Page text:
Jewish Community in Ukraine Bounces Back, Pays It Forward

Jewish Community in Ukraine Bounces Back, Pays It Forward

Mark Hetfield, President and CEO of HIAS, shaking hands with Rabbi Bleich, the Chief Orthodox Rabbi of Ukaine outside of the Great Choral (Podil) Synagogue in Kiev, Ukaine. October 2015.


Conflict in eastern Ukraine has displaced more than 1.5 million Ukrainians. In addition to these internally displaced persons, or IDPs, Ukraine is also currently home to thousands of stateless persons, refugees and asylum seekers. At HIAS, a Jewish organization that was started over 130 years ago to help Jews fleeing from Ukraine and Russia, their plight is never far from our minds.

Over the years, HIAS helped thousands of Jews from Ukraine flee Soviet rule, official anti-Semitism and cultural genocide. In 1989, as a HIAS caseworker, I met many Soviet Jews who had fled Dnipropetrovsk. I never thought I would see the day when that city, the third largest in Ukraine, would again have a thriving Jewish community. But that is exactly what I found when I traveled to Dnipropetrovsk on a delegation of the National Coalition in Support of Eurasian Jewry.

The NCSEJ visit was intended to demonstrate solidarity of the American Jewish community with the Jewish community of Ukraine, particularly in the context of the upcoming 75th anniversary of the Nazis massacre of over 30,000 Jews at Babi Yar. HIAS participated to demonstrate solidarity, as Jews, with the internally displaced persons, stateless persons, refugees and asylum seekers in Ukraine.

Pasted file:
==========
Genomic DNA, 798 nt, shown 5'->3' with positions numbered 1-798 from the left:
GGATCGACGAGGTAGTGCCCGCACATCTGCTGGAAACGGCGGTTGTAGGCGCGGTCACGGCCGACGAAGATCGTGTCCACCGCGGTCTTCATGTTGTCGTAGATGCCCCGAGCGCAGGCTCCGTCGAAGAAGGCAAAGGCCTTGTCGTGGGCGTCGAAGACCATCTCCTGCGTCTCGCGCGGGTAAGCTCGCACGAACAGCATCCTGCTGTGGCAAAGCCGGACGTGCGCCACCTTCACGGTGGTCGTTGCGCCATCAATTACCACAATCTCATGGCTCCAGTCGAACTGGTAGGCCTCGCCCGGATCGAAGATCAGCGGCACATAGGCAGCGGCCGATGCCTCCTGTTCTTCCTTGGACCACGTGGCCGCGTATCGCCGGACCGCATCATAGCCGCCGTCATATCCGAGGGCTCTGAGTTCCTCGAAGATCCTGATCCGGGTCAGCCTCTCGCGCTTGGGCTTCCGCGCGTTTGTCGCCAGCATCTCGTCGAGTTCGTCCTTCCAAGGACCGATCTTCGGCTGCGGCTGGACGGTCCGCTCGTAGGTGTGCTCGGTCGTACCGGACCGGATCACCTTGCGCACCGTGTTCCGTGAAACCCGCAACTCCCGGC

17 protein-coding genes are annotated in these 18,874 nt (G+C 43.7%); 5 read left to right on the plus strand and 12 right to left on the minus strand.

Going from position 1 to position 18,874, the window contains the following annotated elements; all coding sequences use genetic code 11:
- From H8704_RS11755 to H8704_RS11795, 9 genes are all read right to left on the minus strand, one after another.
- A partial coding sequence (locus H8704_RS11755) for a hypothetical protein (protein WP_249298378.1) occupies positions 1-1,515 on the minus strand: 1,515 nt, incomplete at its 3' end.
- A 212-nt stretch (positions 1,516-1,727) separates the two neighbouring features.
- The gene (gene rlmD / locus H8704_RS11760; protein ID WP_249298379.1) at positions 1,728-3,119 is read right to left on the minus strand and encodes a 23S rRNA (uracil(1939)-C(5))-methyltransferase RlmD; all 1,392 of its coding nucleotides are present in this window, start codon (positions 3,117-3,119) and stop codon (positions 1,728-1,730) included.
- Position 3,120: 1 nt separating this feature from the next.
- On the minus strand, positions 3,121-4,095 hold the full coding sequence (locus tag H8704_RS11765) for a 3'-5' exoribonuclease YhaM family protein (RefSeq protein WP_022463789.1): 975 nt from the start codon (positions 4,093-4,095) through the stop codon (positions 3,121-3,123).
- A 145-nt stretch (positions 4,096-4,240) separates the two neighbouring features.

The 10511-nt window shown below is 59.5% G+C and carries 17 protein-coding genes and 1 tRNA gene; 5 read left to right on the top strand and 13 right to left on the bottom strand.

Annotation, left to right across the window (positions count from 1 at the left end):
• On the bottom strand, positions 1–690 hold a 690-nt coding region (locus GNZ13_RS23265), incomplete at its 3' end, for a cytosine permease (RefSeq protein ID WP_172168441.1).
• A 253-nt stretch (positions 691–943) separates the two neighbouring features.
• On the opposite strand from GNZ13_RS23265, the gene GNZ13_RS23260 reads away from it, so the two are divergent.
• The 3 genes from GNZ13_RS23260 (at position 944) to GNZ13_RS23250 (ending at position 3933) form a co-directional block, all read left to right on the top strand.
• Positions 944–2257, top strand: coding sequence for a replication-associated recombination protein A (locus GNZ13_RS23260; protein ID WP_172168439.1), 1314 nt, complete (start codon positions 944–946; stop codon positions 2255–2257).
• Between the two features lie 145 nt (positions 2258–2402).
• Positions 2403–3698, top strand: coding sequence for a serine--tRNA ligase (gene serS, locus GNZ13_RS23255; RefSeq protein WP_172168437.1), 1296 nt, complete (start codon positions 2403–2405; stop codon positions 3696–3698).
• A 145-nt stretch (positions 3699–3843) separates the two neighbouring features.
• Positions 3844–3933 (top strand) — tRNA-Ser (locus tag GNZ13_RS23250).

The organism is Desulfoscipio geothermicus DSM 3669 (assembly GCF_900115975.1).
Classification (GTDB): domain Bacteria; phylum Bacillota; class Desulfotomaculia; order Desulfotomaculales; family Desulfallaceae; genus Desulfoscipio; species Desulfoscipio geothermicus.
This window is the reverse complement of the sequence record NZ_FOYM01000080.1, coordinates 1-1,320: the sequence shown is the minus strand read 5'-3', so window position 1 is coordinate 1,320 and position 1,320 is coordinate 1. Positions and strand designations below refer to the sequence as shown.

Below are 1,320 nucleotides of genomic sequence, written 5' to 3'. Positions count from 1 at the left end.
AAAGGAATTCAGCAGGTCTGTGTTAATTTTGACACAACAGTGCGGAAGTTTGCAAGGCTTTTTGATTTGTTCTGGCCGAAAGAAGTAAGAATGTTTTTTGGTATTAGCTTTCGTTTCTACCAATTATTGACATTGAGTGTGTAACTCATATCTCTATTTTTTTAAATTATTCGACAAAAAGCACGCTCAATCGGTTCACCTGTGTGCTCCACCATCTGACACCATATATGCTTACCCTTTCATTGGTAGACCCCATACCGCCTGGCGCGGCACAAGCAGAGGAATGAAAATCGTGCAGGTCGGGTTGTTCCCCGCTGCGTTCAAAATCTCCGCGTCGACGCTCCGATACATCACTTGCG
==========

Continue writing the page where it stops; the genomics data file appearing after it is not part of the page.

The Jewish community of Dnipropetrovsk held a dinner in honor of the NCSEJ delegation at the Menorah Center, the largest Jewish community center in the world, which serves Dnipropetrovsk’s community of 60,000 Jews. Anna Rich, the Senior Protection Officer at the UN Refugee Agency in Ukraine, rose to make a toast. She recounted how, as a little girl named Ana Rabinovitch from Leningrad, HIAS resettled her family through the Vienna-Rome pipeline to Melbourne, Australia. Over three decades later, Anna is working in partnership with HIAS in Ukraine to protect refugees, stateless persons and IDPs, some of whom are Jewish, the vast majority of whom are not.

Anna’s story is very much HIAS’ story. Like Anna, HIAS now helps displaced persons not because they are Jewish, but because we are Jewish. As we learned from our meetings that day, members of the community are engaged in such efforts as well, assisting their neighbors who fled the conflict in the Donbas region. Such local efforts are vital, as the Ukrainian government has struggled to cope with the ongoing crisis there.

In meetings with senior government officials, I saw evidence that substantial progress had been made for IDPs since my last visit in April, when IDPs suffered from serious restrictions on their freedom of movement and other serious difficulties. Challenges remain, however. It is still very difficult for IDPs to find suitable housing or to find ways to support themselves economically, and IDPs are still essentially unable to vote in elections. One Ukrainian official acknowledged that many IDPs, after facing such difficulty finding work for themselves, shelter for their family and schooling for their children, are unlikely to return to their former homes in Eastern Ukraine once that region is brought back under Ukrainian control. He also acknowledged that IDPs should not merely be allowed to vote in elections, but to run in them.

There are still plenty of challenges in Ukraine. The government is still fighting one battle against corruption and another against Russian-backed forces in the East. There is, however, hope – and progress. More than two decades ago, HIAS was helping Jews flee Dnipropetrovsk. Today, the Jewish community there isn’t just thriving, they are working with HIAS and UNHCR to help others who are displaced.

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